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Radical History Review (1 January 2015) 2015 (121): 123–144.
Published: 01 January 2015
...: The Radical Historians' Organization, Inc. 2015 Articulating Identity, Hierarchy, and Power Speaking Like Intelligent Men Vocal Articulations of Authority and Identity in the House of Commons in the Nineteenth Century Josephine Hoegaerts In 1913, conservative representative and former...
Radical History Review (1 January 2004) 2004 (88): 68–82.
Published: 01 January 2004
...Diane Miller Sommerville 2004 by MARHO: The Radical Historians' Organization,Inc. 2004 07-Sommerville 12/2/03 3:25 PM Page 68 GENOVESE FORUM Moonlight, Magnolias, and Brigadoon; or, “Almost Like Being in Love”: Mastery and...
Radical History Review (1 January 2009) 2009 (103): 59–81.
Published: 01 January 2009
... American heavyweights like Sam McVea, Joe Jeannette, and world champion Jack Johnson ventured across the ocean in search of better opportunities for fame, fortune, and personal freedom. Their incredible commercial success bolstered the myths of French color blindness that had long circulated in black...
Radical History Review (1 May 2009) 2009 (104): 57–76.
Published: 01 May 2009
... figures like Daniel O'Connell, Charles Stewart Parnell, John Dillon, or John Redmond at times opposed British imperial policy, but they were not committed anti-imperialists. Only a minority of MPs including Frank Hugh O'Donnell, Alfred Webb, and Michael Davitt were more active in denouncing the excesses...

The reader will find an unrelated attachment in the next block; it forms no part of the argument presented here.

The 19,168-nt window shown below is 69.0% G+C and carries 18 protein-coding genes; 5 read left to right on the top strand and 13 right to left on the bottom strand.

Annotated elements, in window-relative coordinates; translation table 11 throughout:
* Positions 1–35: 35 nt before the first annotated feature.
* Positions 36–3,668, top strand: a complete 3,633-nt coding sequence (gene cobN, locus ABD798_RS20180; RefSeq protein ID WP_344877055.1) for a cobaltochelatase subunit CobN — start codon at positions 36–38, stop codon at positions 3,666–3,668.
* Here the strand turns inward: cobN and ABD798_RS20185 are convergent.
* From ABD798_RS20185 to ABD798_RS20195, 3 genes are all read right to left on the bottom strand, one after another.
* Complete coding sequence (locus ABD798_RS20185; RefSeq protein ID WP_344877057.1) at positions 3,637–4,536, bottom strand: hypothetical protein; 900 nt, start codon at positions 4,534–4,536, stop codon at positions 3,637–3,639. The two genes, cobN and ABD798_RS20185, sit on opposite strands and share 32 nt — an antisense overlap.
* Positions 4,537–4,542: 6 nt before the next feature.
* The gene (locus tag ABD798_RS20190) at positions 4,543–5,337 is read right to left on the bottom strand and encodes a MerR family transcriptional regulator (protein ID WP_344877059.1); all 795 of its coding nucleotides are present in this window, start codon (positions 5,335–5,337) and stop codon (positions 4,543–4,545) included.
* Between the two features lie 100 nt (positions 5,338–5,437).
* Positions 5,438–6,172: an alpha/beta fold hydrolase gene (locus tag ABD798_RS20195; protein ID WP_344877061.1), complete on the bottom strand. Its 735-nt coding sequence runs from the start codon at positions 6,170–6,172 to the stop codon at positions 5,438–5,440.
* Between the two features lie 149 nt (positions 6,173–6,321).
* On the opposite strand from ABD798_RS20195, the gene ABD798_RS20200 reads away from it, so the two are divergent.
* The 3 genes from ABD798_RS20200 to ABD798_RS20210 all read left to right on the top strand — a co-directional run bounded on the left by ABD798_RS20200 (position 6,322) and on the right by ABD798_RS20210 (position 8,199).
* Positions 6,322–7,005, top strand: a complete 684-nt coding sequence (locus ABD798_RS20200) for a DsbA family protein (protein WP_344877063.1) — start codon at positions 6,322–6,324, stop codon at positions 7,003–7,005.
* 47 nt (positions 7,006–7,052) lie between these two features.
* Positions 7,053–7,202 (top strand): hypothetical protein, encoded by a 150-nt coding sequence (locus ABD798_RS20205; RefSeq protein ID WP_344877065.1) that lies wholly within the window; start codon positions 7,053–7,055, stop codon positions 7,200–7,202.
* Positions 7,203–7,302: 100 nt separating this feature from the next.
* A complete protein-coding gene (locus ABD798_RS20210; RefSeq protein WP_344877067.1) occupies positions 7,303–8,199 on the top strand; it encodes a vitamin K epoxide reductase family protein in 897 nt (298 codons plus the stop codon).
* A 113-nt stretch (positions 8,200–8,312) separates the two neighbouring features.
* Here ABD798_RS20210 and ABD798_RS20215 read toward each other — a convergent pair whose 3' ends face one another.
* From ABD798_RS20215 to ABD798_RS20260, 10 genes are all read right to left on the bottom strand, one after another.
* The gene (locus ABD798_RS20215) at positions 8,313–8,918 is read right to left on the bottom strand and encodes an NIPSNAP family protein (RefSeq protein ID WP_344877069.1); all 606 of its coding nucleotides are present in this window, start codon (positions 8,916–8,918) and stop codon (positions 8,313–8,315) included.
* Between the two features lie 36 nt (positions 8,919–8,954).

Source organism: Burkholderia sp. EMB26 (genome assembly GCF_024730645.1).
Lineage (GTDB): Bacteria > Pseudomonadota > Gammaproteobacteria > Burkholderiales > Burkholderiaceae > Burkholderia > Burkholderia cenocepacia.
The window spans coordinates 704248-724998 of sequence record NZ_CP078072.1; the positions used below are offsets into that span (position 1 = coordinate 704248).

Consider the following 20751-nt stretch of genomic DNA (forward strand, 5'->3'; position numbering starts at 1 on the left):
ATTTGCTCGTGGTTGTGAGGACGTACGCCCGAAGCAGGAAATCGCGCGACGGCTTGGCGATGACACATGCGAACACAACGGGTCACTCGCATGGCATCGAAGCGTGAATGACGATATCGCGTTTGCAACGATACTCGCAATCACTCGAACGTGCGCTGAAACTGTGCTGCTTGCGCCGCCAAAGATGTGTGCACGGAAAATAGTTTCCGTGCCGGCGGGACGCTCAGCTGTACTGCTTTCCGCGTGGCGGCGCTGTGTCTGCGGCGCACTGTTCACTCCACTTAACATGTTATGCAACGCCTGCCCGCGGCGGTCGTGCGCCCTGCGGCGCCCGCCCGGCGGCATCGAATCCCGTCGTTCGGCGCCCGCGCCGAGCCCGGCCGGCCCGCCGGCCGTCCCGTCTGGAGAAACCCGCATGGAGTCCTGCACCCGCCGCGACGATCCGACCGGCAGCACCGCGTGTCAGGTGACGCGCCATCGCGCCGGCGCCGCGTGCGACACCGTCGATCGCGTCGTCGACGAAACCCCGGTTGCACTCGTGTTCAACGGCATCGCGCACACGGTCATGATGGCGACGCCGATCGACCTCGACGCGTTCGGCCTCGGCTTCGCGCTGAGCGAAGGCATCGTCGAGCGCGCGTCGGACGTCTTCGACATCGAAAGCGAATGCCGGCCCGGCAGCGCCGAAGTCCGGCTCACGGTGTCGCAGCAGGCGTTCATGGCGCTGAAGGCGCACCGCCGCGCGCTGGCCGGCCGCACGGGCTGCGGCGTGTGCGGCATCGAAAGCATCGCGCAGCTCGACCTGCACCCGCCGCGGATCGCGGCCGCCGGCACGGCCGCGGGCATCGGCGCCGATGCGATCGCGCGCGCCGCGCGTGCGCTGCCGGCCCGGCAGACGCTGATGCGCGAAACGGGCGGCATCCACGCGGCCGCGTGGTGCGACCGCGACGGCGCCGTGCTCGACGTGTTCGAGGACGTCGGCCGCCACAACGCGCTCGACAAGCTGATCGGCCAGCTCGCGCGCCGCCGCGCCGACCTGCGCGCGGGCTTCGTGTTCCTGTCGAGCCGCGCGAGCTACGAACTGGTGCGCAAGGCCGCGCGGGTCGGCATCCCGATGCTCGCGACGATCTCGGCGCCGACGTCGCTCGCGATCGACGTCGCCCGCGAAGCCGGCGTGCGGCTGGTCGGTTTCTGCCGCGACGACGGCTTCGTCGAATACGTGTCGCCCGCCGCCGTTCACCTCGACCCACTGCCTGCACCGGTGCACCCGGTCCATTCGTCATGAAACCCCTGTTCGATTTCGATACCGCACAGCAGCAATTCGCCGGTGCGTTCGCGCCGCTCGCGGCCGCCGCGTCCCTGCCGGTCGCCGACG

Radical History Review (1 October 2009) 2009 (105): 13–38.
Published: 01 October 2009
...Ervand Abrahamian This article analyzes the behavior of street demonstrators in the Iranian Revolution of 1977-79. It tries to show that they acted less like irrational mobs and more like the rational crowds found in George Rude's classic works. It also tries to show that the bloodshed in these...
Radical History Review (1 January 2010) 2010 (106): 137–161.
Published: 01 January 2010
... and physiognomy to help redefine a stable or “authentic” face of the nation in an otherwise unstable time. While Hitler's devotion to both photographic propaganda and biological determinism is well known, the fact that progressive Weimar photographers like Sander also believed in the medium's power to...
Radical History Review (1 May 2011) 2011 (110): 197–216.
Published: 01 May 2011
... available for public view at www.groups.google.ca/group/rhr-radical-foodways . We encourage Radical History Review readers, students and teachers alike, to continue these discussions online.While food historians can and do make claims that food, like other curricular subjects, matters in and of itself, they...